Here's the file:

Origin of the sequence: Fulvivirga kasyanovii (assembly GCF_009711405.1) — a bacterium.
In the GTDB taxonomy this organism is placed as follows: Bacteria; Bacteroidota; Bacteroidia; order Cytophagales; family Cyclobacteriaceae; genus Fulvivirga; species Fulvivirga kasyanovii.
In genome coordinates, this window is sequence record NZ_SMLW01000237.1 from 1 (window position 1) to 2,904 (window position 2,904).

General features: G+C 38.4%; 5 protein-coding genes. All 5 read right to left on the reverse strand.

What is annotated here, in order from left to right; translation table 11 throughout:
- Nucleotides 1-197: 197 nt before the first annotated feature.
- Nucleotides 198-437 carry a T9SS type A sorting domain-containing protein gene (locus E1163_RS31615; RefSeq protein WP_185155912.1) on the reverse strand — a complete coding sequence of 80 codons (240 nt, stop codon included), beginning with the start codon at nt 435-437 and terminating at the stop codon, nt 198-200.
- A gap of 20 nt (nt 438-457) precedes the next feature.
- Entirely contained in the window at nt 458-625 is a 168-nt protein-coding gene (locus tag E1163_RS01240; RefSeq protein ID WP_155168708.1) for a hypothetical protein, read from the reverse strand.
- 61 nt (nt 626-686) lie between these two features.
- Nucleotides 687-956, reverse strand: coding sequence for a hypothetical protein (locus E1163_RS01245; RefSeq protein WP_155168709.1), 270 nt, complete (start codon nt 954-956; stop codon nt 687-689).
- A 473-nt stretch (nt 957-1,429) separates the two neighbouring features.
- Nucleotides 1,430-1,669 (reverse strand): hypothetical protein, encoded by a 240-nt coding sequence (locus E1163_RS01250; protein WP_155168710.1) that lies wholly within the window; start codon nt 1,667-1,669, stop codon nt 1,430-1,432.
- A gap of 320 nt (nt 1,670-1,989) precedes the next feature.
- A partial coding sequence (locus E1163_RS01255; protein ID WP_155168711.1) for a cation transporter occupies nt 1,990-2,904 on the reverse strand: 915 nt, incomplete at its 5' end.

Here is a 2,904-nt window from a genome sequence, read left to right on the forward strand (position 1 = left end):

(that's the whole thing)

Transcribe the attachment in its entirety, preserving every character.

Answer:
Origin of the sequence: Fulvivirga kasyanovii (assembly GCF_009711405.1) — a bacterium.
In the GTDB taxonomy this organism is placed as follows: Bacteria; Bacteroidota; Bacteroidia; order Cytophagales; family Cyclobacteriaceae; genus Fulvivirga; species Fulvivirga kasyanovii.
In genome coordinates, this window is sequence record NZ_SMLW01000237.1 from 1 (window position 1) to 2,904 (window position 2,904).

General features: G+C 38.4%; 5 protein-coding genes. All 5 read right to left on the reverse strand.

What is annotated here, in order from left to right; translation table 11 throughout:
- Nucleotides 1-197: 197 nt before the first annotated feature.
- Nucleotides 198-437 carry a T9SS type A sorting domain-containing protein gene (locus E1163_RS31615; RefSeq protein WP_185155912.1) on the reverse strand — a complete coding sequence of 80 codons (240 nt, stop codon included), beginning with the start codon at nt 435-437 and terminating at the stop codon, nt 198-200.
- A gap of 20 nt (nt 438-457) precedes the next feature.
- Entirely contained in the window at nt 458-625 is a 168-nt protein-coding gene (locus tag E1163_RS01240; RefSeq protein ID WP_155168708.1) for a hypothetical protein, read from the reverse strand.
- 61 nt (nt 626-686) lie between these two features.
- Nucleotides 687-956, reverse strand: coding sequence for a hypothetical protein (locus E1163_RS01245; RefSeq protein WP_155168709.1), 270 nt, complete (start codon nt 954-956; stop codon nt 687-689).
- A 473-nt stretch (nt 957-1,429) separates the two neighbouring features.
- Nucleotides 1,430-1,669 (reverse strand): hypothetical protein, encoded by a 240-nt coding sequence (locus E1163_RS01250; protein WP_155168710.1) that lies wholly within the window; start codon nt 1,667-1,669, stop codon nt 1,430-1,432.
- A gap of 320 nt (nt 1,670-1,989) precedes the next feature.
- A partial coding sequence (locus E1163_RS01255; protein ID WP_155168711.1) for a cation transporter occupies nt 1,990-2,904 on the reverse strand: 915 nt, incomplete at its 5' end.

Here is a 2,904-nt window from a genome sequence, read left to right on the forward strand (position 1 = left end):